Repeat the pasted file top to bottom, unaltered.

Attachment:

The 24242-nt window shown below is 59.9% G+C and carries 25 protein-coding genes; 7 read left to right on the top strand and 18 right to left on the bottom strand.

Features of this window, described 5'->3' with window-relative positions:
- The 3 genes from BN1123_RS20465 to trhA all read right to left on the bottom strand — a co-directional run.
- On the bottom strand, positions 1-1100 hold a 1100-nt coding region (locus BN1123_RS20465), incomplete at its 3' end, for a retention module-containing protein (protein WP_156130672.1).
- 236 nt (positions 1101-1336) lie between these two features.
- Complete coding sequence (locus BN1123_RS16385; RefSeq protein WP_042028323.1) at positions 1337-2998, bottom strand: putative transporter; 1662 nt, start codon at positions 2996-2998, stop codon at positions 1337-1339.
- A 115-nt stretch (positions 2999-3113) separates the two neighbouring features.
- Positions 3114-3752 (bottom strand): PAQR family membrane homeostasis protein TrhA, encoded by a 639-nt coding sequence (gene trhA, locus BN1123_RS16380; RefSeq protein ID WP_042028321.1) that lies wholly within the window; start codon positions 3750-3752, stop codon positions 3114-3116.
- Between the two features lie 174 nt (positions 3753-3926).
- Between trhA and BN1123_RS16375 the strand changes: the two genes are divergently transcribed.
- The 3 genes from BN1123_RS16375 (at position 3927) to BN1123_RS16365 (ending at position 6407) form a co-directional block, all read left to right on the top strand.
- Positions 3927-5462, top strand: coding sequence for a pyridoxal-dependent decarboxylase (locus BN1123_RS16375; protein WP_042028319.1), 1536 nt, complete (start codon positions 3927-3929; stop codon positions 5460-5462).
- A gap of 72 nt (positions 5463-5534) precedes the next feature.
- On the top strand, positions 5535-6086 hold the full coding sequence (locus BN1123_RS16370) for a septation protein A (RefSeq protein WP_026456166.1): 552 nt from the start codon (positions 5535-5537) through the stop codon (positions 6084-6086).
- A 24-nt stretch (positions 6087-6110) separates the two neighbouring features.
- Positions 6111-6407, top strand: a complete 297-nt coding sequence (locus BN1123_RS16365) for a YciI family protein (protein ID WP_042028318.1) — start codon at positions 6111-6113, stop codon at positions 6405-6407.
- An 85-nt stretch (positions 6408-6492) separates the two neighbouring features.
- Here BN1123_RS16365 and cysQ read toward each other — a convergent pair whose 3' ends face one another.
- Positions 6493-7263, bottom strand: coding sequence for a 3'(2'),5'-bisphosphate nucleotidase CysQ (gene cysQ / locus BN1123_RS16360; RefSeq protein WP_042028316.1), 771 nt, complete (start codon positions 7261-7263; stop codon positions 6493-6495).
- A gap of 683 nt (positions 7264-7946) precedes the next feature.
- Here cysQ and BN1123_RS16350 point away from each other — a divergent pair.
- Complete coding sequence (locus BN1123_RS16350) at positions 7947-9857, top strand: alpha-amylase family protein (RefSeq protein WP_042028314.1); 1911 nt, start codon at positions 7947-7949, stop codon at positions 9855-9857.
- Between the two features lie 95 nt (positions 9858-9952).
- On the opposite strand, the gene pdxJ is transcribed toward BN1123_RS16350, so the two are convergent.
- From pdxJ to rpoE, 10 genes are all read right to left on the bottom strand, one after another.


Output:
The 24242-nt window shown below is 59.9% G+C and carries 25 protein-coding genes; 7 read left to right on the top strand and 18 right to left on the bottom strand.

Features of this window, described 5'->3' with window-relative positions:
- The 3 genes from BN1123_RS20465 to trhA all read right to left on the bottom strand — a co-directional run.
- On the bottom strand, positions 1-1100 hold a 1100-nt coding region (locus BN1123_RS20465), incomplete at its 3' end, for a retention module-containing protein (protein WP_156130672.1).
- 236 nt (positions 1101-1336) lie between these two features.
- Complete coding sequence (locus BN1123_RS16385; RefSeq protein WP_042028323.1) at positions 1337-2998, bottom strand: putative transporter; 1662 nt, start codon at positions 2996-2998, stop codon at positions 1337-1339.
- A 115-nt stretch (positions 2999-3113) separates the two neighbouring features.
- Positions 3114-3752 (bottom strand): PAQR family membrane homeostasis protein TrhA, encoded by a 639-nt coding sequence (gene trhA, locus BN1123_RS16380; RefSeq protein ID WP_042028321.1) that lies wholly within the window; start codon positions 3750-3752, stop codon positions 3114-3116.
- Between the two features lie 174 nt (positions 3753-3926).
- Between trhA and BN1123_RS16375 the strand changes: the two genes are divergently transcribed.
- The 3 genes from BN1123_RS16375 (at position 3927) to BN1123_RS16365 (ending at position 6407) form a co-directional block, all read left to right on the top strand.
- Positions 3927-5462, top strand: coding sequence for a pyridoxal-dependent decarboxylase (locus BN1123_RS16375; protein WP_042028319.1), 1536 nt, complete (start codon positions 3927-3929; stop codon positions 5460-5462).
- A gap of 72 nt (positions 5463-5534) precedes the next feature.
- On the top strand, positions 5535-6086 hold the full coding sequence (locus BN1123_RS16370) for a septation protein A (RefSeq protein WP_026456166.1): 552 nt from the start codon (positions 5535-5537) through the stop codon (positions 6084-6086).
- A 24-nt stretch (positions 6087-6110) separates the two neighbouring features.
- Positions 6111-6407, top strand: a complete 297-nt coding sequence (locus BN1123_RS16365) for a YciI family protein (protein ID WP_042028318.1) — start codon at positions 6111-6113, stop codon at positions 6405-6407.
- An 85-nt stretch (positions 6408-6492) separates the two neighbouring features.
- Here BN1123_RS16365 and cysQ read toward each other — a convergent pair whose 3' ends face one another.
- Positions 6493-7263, bottom strand: coding sequence for a 3'(2'),5'-bisphosphate nucleotidase CysQ (gene cysQ / locus BN1123_RS16360; RefSeq protein WP_042028316.1), 771 nt, complete (start codon positions 7261-7263; stop codon positions 6493-6495).
- A gap of 683 nt (positions 7264-7946) precedes the next feature.
- Here cysQ and BN1123_RS16350 point away from each other — a divergent pair.
- Complete coding sequence (locus BN1123_RS16350) at positions 7947-9857, top strand: alpha-amylase family protein (RefSeq protein WP_042028314.1); 1911 nt, start codon at positions 7947-7949, stop codon at positions 9855-9857.
- Between the two features lie 95 nt (positions 9858-9952).
- On the opposite strand, the gene pdxJ is transcribed toward BN1123_RS16350, so the two are convergent.
- From pdxJ to rpoE, 10 genes are all read right to left on the bottom strand, one after another.